October 14, 1997

Argentine Jews want FBI, CIA information on bombings

By Stephen Brown BUENOS AIRES (Reuters) - Argentina's Jews asked President Carlos Menem Tuesday to lobby President Clinton this week for information from the FBI and CIA about two bomb attacks on Jewish targets in Buenos Aires in 1992 and 1994.

Leaders of the 250,000-strong Jewish community, one of the world's largest, said the Federal Bureau of Investigation and Central Intelligence Agency have withheld vital information about the unsolved bomb attacks that killed 115 people.

Jewish community leaders asked Menem to ensure the issue of extremist violence takes priority in talks with Clinton. Jewish leaders and four relatives of victims of the bombings will also have an interview with Clinton at his own request.

Clinton is not scheduled to visit the rubble of the Israeli Embassy that was bombed in 1992 killing 29 people, or the rebuilt AMIA Jewish community center razed by a bomb in July 1994 that killed 86.

But Argentine Jews hope the meeting will invigorate stalled investigations.

Not one person is in custody for the 1992 attack and the only people in jail for AMIA bombing are three policemen and a car thief accused of providing the vehicle.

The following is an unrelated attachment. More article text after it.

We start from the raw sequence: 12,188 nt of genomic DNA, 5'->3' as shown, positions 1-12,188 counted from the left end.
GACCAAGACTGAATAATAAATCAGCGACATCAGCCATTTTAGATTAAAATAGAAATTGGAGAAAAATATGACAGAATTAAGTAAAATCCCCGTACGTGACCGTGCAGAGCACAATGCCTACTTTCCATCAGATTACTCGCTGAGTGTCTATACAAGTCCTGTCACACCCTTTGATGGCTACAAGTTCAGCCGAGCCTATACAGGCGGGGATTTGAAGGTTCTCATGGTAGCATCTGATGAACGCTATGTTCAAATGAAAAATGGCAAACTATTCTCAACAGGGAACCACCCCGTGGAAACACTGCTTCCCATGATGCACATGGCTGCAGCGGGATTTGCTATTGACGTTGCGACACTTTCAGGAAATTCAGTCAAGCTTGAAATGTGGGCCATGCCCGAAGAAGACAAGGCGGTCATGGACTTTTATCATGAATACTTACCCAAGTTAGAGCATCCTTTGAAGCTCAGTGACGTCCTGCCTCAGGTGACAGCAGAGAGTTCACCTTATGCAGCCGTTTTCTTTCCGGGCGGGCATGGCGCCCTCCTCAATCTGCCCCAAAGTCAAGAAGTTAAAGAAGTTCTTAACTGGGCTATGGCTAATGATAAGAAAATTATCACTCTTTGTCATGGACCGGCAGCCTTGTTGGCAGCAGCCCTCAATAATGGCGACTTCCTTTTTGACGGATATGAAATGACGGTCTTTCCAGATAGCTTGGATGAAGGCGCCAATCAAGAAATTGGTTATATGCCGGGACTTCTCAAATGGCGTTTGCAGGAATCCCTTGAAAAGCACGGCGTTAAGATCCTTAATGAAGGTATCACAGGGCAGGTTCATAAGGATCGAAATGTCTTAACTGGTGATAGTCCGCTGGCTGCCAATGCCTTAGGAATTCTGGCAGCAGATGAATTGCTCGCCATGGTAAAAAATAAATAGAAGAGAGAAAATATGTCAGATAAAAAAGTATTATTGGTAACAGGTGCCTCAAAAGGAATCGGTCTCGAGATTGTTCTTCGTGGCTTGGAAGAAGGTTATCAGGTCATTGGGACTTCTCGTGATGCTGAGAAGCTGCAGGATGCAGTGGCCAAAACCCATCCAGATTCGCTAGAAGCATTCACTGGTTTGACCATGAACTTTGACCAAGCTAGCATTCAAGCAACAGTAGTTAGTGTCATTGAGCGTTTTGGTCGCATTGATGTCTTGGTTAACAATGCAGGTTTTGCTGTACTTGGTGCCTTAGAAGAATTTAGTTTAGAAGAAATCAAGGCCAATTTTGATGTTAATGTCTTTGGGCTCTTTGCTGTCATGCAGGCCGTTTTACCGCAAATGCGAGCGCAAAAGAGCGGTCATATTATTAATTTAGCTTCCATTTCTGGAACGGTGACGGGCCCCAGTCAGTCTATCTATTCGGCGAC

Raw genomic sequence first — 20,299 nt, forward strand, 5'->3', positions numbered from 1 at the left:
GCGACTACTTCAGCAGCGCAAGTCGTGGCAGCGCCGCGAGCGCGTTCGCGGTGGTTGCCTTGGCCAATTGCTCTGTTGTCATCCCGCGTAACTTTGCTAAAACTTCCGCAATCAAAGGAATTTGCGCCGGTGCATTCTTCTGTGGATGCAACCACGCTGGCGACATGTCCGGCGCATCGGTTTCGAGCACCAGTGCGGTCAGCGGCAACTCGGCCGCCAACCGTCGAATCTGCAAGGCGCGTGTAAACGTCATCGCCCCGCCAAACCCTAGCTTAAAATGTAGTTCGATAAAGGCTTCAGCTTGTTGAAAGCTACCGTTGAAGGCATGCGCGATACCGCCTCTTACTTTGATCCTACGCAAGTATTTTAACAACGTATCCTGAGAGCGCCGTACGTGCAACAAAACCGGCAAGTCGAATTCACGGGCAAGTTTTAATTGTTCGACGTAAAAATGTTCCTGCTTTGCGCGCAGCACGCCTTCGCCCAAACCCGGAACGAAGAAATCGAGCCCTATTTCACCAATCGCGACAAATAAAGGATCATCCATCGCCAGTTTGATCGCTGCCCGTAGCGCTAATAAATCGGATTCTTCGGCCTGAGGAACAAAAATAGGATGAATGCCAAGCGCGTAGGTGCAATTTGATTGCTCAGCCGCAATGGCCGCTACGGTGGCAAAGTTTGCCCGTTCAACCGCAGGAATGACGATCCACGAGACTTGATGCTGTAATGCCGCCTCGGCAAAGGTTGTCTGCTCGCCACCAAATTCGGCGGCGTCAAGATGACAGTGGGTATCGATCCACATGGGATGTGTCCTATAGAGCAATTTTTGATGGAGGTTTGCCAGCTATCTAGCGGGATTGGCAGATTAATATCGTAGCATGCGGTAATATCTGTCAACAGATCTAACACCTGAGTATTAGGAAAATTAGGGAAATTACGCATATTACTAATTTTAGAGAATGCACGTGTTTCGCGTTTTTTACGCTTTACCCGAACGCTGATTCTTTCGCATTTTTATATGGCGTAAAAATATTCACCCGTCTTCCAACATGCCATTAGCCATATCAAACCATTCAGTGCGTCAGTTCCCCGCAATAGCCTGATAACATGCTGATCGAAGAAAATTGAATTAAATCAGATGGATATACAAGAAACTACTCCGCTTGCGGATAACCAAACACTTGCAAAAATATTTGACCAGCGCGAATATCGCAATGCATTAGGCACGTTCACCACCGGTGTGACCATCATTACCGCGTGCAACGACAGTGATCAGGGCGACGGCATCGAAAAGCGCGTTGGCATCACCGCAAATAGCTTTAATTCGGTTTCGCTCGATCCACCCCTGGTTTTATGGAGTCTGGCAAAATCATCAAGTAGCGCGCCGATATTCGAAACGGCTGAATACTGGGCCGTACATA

Israel and the Jewish community accuse the Supreme Court of ``shelving'' the embassy case for five years and one of its members of anti-Semitism for suggesting it was carried out by Jewish extremists. Last month Jewish leaders lodged a 100-page legal complaint accusing ``organisms of the state'' of ''diverting, obstructing and impeding'' the AMIA bomb probe.

Outspoken criticisms from Clinton or Jewish groups during his visit would seriously embarrass Menem as he fights for his majority in the lower house of Congress in Oct. 26 elections.

At bitter ceremonies in July to mark three years since the AMIA bombing, Laura Ginsberg, whose husband was killed, made an angry speech accusing Menem ``of being the accomplice.''

Clinton has been lobbied by U.S. lawmakers to publicly urge Argentina to solve the bombings, but the cautious tone adopted by U.S. officials and Jewish leaders makes it look unlikely.